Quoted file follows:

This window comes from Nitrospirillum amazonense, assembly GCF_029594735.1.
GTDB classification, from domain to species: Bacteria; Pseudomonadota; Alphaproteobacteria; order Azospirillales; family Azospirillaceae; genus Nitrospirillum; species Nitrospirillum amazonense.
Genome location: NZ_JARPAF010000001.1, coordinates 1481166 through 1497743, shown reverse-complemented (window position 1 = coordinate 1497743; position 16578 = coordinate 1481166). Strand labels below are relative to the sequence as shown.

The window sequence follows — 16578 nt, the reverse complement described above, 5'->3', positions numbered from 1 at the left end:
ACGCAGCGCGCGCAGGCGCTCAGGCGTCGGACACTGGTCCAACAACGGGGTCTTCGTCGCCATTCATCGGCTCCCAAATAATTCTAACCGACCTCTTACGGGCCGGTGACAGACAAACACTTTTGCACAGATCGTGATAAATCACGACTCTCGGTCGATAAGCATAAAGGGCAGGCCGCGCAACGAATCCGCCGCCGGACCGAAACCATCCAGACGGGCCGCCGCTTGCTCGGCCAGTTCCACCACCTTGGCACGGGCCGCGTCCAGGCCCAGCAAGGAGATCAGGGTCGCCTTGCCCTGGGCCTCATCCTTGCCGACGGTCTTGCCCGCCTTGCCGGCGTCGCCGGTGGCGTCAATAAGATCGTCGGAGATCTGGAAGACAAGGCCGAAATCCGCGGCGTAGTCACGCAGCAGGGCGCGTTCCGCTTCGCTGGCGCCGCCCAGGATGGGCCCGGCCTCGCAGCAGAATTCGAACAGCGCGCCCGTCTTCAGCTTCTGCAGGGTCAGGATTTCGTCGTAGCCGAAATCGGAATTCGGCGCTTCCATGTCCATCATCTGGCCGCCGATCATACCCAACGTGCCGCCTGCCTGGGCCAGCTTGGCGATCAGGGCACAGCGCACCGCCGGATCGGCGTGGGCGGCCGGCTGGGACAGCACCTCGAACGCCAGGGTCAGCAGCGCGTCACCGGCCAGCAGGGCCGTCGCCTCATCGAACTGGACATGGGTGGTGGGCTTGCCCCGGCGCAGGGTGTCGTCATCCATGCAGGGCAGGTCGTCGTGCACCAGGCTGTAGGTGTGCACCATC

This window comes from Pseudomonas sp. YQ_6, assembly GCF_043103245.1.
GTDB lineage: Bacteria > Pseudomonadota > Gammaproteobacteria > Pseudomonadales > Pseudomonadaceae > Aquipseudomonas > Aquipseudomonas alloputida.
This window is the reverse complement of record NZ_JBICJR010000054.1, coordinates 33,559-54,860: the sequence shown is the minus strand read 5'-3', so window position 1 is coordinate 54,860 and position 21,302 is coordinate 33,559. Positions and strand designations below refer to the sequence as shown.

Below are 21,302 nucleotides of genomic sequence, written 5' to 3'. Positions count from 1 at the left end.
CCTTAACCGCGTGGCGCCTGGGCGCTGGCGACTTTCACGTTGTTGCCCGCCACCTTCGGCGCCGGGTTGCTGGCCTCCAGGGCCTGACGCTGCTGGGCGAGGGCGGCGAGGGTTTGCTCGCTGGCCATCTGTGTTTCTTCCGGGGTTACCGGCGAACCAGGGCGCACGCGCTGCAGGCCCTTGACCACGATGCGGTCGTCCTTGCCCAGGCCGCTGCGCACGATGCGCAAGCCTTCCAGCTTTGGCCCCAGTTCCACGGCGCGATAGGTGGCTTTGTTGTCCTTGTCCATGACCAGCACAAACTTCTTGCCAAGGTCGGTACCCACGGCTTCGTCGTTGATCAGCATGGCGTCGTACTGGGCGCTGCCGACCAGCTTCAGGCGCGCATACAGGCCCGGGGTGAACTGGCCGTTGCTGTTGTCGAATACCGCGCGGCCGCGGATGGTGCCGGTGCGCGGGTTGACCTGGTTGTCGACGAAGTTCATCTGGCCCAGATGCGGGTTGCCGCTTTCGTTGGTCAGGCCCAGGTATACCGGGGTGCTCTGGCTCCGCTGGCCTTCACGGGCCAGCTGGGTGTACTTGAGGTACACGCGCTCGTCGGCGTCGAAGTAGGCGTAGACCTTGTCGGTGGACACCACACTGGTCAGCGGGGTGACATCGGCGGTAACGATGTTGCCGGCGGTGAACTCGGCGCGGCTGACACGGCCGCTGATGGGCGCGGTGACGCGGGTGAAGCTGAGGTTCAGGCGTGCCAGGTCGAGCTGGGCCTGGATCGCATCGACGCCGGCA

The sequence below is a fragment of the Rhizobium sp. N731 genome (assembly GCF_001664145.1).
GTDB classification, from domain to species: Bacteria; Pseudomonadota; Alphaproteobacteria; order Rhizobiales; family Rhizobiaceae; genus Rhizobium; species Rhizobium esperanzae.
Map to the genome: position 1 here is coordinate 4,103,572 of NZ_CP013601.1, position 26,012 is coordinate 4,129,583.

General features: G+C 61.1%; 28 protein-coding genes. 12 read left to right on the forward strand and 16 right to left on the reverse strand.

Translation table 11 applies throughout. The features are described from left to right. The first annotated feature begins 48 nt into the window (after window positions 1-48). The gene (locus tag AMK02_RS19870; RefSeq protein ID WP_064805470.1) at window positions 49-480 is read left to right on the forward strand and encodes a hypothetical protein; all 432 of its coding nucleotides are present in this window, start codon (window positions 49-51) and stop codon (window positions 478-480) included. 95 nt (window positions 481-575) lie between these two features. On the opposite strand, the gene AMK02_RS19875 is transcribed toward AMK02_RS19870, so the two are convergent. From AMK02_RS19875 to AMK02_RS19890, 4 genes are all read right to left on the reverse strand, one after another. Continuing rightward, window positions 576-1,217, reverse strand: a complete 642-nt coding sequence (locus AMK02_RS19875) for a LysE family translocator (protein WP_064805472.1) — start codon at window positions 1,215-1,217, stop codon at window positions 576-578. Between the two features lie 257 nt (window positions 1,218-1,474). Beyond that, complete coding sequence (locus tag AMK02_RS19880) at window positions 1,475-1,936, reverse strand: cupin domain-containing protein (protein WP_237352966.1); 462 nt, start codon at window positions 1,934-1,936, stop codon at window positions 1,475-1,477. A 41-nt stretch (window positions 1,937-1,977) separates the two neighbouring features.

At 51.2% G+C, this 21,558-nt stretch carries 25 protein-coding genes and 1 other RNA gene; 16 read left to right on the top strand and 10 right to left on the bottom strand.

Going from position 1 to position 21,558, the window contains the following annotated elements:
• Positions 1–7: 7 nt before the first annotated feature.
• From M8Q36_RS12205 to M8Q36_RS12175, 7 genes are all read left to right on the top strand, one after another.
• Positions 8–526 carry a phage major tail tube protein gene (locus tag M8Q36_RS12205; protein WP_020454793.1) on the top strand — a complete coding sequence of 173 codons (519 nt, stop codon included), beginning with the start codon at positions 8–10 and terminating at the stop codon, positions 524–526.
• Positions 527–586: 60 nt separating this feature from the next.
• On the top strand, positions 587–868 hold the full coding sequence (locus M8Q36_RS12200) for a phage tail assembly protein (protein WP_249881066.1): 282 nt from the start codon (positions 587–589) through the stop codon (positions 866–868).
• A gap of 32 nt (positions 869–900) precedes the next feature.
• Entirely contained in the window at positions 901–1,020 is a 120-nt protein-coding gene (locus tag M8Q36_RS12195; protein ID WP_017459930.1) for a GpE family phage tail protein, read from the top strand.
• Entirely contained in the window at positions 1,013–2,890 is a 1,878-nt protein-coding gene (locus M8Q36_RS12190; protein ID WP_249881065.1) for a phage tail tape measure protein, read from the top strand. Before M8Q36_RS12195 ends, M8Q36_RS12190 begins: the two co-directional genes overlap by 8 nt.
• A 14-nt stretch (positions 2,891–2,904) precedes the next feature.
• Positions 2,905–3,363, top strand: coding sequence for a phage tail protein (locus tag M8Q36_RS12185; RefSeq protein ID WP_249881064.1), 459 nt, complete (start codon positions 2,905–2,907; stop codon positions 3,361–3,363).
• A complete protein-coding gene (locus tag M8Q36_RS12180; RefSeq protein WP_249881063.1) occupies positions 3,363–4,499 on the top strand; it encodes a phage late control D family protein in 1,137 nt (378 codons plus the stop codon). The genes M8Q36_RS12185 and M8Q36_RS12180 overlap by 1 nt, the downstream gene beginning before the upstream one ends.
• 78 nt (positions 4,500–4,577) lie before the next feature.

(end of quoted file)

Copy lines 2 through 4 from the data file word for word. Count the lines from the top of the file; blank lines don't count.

GTDB classification, from domain to species: Bacteria; Pseudomonadota; Alphaproteobacteria; order Azospirillales; family Azospirillaceae; genus Nitrospirillum; species Nitrospirillum amazonense.
Genome location: NZ_JARPAF010000001.1, coordinates 1481166 through 1497743, shown reverse-complemented (window position 1 = coordinate 1497743; position 16578 = coordinate 1481166). Strand labels below are relative to the sequence as shown.

The window sequence follows — 16578 nt, the reverse complement described above, 5'->3', positions numbered from 1 at the left end: